The lower house of Parliament, the State Duma, passed a law criminalizing “false information” about the armed forces on Friday by a unanimous vote, and Mr. Putin signed it later in the day. [The Speaker of the Duma] said that under the new law, “those who lied and made declarations discrediting our armed forces will be forced to suffer very harsh punishment.”

The text of the new law offered few details about what constituted an offense, but Russian journalists and Kremlin opponents take it to mean that any contradiction of the government’s statements on the invasion could be treated as a crime. Besides criminalizing the sharing of “false information,” it makes “discrediting” Russia’s use of its military in Ukraine, calling on other countries to impose sanctions on Russia or protesting Russia’s invasion of Ukraine punishable by fines and years of imprisonment.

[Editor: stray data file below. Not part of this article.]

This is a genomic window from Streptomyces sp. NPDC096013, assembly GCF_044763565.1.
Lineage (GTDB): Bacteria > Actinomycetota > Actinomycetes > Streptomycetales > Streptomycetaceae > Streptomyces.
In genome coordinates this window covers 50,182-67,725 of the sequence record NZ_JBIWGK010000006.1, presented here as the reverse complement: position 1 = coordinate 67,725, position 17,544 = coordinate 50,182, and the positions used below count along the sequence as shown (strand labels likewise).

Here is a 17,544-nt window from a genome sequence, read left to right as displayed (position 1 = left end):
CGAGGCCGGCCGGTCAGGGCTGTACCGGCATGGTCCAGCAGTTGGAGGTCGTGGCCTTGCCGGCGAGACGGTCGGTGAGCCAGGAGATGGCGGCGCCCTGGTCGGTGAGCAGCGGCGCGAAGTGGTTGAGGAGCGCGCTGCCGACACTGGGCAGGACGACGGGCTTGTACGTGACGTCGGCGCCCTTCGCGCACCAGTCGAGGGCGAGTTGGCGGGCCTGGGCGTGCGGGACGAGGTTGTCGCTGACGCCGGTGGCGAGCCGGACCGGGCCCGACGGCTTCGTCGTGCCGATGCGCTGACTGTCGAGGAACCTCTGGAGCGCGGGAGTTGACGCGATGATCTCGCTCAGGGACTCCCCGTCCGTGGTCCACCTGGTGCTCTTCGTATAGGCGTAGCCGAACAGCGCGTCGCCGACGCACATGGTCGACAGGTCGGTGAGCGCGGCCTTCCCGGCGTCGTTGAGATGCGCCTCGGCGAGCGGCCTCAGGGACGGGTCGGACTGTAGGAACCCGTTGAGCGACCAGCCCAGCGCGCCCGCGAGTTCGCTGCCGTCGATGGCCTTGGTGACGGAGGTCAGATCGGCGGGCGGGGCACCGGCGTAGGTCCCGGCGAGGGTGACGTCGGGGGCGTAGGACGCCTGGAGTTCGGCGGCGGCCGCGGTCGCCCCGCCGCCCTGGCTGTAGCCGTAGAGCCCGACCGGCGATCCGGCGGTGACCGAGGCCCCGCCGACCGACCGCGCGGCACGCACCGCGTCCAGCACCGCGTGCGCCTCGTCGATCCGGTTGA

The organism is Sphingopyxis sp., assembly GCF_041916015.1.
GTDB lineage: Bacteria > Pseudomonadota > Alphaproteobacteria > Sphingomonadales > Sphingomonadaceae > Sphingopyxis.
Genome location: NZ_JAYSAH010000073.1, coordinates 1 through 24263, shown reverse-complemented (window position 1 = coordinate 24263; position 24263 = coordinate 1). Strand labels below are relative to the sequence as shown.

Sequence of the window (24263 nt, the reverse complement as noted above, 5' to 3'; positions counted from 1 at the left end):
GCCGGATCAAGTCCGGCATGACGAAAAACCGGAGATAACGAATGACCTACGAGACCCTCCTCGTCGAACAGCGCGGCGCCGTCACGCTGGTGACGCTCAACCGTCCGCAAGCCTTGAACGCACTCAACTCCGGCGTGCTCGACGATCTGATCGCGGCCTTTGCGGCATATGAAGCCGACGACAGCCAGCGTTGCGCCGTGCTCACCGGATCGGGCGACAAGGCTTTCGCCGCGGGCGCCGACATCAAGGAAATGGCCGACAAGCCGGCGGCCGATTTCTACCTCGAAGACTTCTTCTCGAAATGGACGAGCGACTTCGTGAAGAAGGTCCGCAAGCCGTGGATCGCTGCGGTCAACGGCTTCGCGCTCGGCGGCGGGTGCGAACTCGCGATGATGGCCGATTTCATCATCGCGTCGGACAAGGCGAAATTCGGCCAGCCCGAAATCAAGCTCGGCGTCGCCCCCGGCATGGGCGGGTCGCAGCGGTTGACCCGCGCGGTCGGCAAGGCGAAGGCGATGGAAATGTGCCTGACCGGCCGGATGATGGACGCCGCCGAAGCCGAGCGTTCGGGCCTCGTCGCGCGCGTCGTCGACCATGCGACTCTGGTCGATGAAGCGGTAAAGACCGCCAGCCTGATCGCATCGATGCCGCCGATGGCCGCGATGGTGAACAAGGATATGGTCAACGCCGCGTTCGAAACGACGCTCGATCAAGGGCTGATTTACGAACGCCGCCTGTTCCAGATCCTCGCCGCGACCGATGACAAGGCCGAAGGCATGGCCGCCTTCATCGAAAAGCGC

Now, this is clearly an assault on the freedom of the press, but Russia is also curtailing the freedom of religion.  Just this week, a Russian Orthodox priest was fined 35,000 rubles for preaching against the war in Ukraine.  And I thank God for the witness of this priest.   But he is only a country priest from a small town.  The leaders of the Russian Orthodox Church have so far kept silent.   

In our lesson from the Gospel this morning, we see Pharisees warning Jesus that King Herod is trying to kill him.   We might ask ourselves whether they are sincere.  Are they, in fact, speaking with any real concern for Jesus?  But still (regardless of their sincerity or the lack of it), the threat to his life is real.   And Jesus responds courageously in the power of the Holy Spirit: